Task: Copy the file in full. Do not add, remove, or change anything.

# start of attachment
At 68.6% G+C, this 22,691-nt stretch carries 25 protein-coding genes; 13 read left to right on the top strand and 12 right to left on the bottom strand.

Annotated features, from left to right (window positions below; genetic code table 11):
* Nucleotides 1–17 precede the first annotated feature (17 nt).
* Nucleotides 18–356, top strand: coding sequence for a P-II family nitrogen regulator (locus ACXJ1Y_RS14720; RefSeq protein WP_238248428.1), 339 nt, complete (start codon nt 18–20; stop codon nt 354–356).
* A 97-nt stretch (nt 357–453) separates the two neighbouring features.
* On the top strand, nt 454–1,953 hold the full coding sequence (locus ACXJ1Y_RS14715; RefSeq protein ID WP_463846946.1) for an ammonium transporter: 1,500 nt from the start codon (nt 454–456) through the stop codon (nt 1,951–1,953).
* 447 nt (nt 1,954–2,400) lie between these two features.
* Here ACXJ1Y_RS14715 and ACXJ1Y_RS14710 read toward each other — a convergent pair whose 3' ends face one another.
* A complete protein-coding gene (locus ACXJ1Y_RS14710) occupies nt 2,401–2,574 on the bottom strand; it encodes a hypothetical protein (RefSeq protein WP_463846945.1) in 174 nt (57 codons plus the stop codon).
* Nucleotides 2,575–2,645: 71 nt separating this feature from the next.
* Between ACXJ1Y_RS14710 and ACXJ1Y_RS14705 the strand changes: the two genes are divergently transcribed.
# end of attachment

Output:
At 68.6% G+C, this 22,691-nt stretch carries 25 protein-coding genes; 13 read left to right on the top strand and 12 right to left on the bottom strand.

Annotated features, from left to right (window positions below; genetic code table 11):
* Nucleotides 1–17 precede the first annotated feature (17 nt).
* Nucleotides 18–356, top strand: coding sequence for a P-II family nitrogen regulator (locus ACXJ1Y_RS14720; RefSeq protein WP_238248428.1), 339 nt, complete (start codon nt 18–20; stop codon nt 354–356).
* A 97-nt stretch (nt 357–453) separates the two neighbouring features.
* On the top strand, nt 454–1,953 hold the full coding sequence (locus ACXJ1Y_RS14715; RefSeq protein ID WP_463846946.1) for an ammonium transporter: 1,500 nt from the start codon (nt 454–456) through the stop codon (nt 1,951–1,953).
* 447 nt (nt 1,954–2,400) lie between these two features.
* Here ACXJ1Y_RS14715 and ACXJ1Y_RS14710 read toward each other — a convergent pair whose 3' ends face one another.
* A complete protein-coding gene (locus ACXJ1Y_RS14710) occupies nt 2,401–2,574 on the bottom strand; it encodes a hypothetical protein (RefSeq protein WP_463846945.1) in 174 nt (57 codons plus the stop codon).
* Nucleotides 2,575–2,645: 71 nt separating this feature from the next.
* Between ACXJ1Y_RS14710 and ACXJ1Y_RS14705 the strand changes: the two genes are divergently transcribed.